Dramatic Increase in Colon Cancer Rates in Kenya and Why Screening and Early Diagnosis is a lifesaver.

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Introduction to Colon Cancer

Colon cancer is a type of cancer that develops in the large intestine, also known as the colon, which is the first and longest part of the large intestine.

It typically affects older adults but can occur at any age. Cancer usually begins as small clumps of cells called polyps that form inside the colon. These cells are generally not cancerous but can turn into colon cancers over time.

This condition is also known as colorectal carcinoma (CRC)

Key Points about colon cancer

  • Colon cancer starts as polyps in the colon that can turn cancerous over time
  • Symptoms may include changes in bowel habits, rectal bleeding, and unexplained weight loss
  • Risk factors include older age, inherited syndromes, and certain medical conditions
  • Treatment options include surgery, radiation therapy, chemotherapy, targeted therapy, and immunotherapy
  • Early detection through screening is key to preventing colon cancer

Burden of colon cancer in Kenya

Colon cancer is a common type of cancer in Kenya, with an estimated incidence rate of 4.8 per 100,000 population. Many patients are diagnosed late, when its too late to treat effectively.

Most eligible people do not attend screening sessions, due to lack of awareness or financial constraints.

It is more common in men than women.

Risk Factors for Colon Cancer

  • Older age (most common after age 50)
  • Inherited syndromes like familial adenomatous polyposis (FAP) and Lynch syndrome
  • Personal or family history of colon polyps or colon cancer
  • Inflammatory bowel diseases like ulcerative colitis or Crohn’s disease
  • Type 2 diabetes
  • Obesity
  • Lack of physical activity
  • Diets high in red or processed meats
  • Smoking
  • Heavy alcohol use

Signs and Symptoms of colorectal cancer

  • Changes in bowel habits, such as diarrhea, constipation, or narrowing of the stool that lasts for more than a few days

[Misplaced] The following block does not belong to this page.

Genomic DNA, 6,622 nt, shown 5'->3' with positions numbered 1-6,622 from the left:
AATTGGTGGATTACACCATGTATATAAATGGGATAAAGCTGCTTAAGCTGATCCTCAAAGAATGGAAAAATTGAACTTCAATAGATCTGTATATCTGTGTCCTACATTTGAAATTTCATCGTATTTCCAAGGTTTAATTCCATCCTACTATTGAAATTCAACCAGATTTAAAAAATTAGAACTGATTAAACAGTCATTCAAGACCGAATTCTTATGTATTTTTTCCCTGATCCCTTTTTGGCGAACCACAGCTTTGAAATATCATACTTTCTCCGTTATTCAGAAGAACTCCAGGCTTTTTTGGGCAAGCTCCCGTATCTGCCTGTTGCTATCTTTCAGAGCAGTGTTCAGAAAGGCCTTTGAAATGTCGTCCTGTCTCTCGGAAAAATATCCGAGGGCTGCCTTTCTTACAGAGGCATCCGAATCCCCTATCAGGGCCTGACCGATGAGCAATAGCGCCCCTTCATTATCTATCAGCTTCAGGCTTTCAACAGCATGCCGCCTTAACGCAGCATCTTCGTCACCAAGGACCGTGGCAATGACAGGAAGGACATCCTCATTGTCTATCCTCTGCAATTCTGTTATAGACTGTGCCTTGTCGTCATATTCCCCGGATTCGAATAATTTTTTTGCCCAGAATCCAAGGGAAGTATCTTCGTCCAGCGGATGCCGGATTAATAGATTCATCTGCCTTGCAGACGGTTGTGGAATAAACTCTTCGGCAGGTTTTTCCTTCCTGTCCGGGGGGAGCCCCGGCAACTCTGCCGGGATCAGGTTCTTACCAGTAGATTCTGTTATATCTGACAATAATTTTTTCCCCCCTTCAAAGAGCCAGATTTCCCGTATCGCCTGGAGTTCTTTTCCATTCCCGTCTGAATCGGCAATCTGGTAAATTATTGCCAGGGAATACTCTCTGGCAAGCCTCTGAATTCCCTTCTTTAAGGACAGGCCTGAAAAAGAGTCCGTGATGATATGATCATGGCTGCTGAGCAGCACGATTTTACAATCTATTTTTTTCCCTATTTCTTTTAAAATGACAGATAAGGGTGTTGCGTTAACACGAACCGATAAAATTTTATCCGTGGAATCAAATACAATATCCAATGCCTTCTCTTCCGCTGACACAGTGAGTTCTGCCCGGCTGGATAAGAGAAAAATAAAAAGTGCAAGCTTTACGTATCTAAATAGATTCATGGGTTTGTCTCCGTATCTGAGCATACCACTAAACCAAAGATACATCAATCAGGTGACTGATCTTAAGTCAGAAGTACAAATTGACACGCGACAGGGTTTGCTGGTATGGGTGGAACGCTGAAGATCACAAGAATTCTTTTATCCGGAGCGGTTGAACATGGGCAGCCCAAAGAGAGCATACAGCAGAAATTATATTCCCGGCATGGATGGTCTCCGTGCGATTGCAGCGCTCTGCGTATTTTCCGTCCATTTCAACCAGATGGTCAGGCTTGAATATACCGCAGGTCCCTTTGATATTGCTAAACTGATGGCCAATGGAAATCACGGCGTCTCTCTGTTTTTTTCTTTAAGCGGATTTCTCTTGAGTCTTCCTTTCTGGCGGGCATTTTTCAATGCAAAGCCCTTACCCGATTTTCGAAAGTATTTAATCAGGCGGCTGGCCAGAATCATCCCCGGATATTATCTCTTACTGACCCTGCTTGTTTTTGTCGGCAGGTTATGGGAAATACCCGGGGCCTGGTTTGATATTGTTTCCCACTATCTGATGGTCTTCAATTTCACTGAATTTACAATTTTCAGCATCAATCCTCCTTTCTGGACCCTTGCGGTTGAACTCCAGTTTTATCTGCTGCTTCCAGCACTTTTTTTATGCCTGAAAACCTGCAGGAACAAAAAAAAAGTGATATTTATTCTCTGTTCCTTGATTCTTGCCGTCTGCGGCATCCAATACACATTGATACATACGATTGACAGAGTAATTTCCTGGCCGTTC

• Rectal bleeding or blood in the stool
  • Persistent abdominal discomfort, such as cramps, gas, or pain
  • A feeling that the bowel doesn’t empty completely
  • Weakness or fatigue
  • Unexplained weight loss
Colon Cancer

Prevention and Screening options for colon cancer

  • Get regular screening tests starting at age 45 (or earlier if you have risk factors)
  • Maintain a healthy weight and stay physically active
  • Eat a diet rich in fruits, vegetables, and whole grains
  • Limit red and processed meats
  • Don’t smoke and limit alcohol use
  • Manage chronic conditions like diabetes and inflammatory bowel diseases

Screening Modalities

  • Colonoscopy every 10 years (preferred method)
  • Stool-based tests like fecal immunochemical test (FIT) or high-sensitivity guaiac-based fecal occult blood test (gFOBT) annually
  • Flexible sigmoidoscopy every 5 years
  • CT colonography (virtual colonoscopy) every 5 years

Diagnosis of Colon Cancer

As mentioned above, early diagnosis is key to successful treatment

  • Physical exam and medical history
  • Colonoscopy and biopsy
  • Blood tests to check for anemia or other signs of disease
  • Imaging tests like CT scans or MRI to determine the extent of the cancer

Treatment and Management

  • Surgery to remove the tumor and nearby lymph nodes
  • Radiation therapy to shrink tumors before surgery or to kill remaining cancer cells after surgery
  • Chemotherapy to kill cancer cells
  • Targeted therapy to target specific gene changes in cancer cells
  • Immunotherapy to boost the body’s immune system to fight cancer cells

The outlook for colon cancer generally depends on the stage of the cancer when diagnosed, with earlier stages having a better prognosis. Regular screening is key to detecting colon cancer early when it is most treatable.

Disclaimer

The information provided on this medical blog is for general informational purposes only and should not be considered as a substitute for professional medical advice. Always consult with a qualified healthcare provider before making any healthcare decisions or taking any actions based on the information provided on this blog. The authors and publishers of this blog are not liable for any errors or omissions in the content or for any actions taken based on the information provided.

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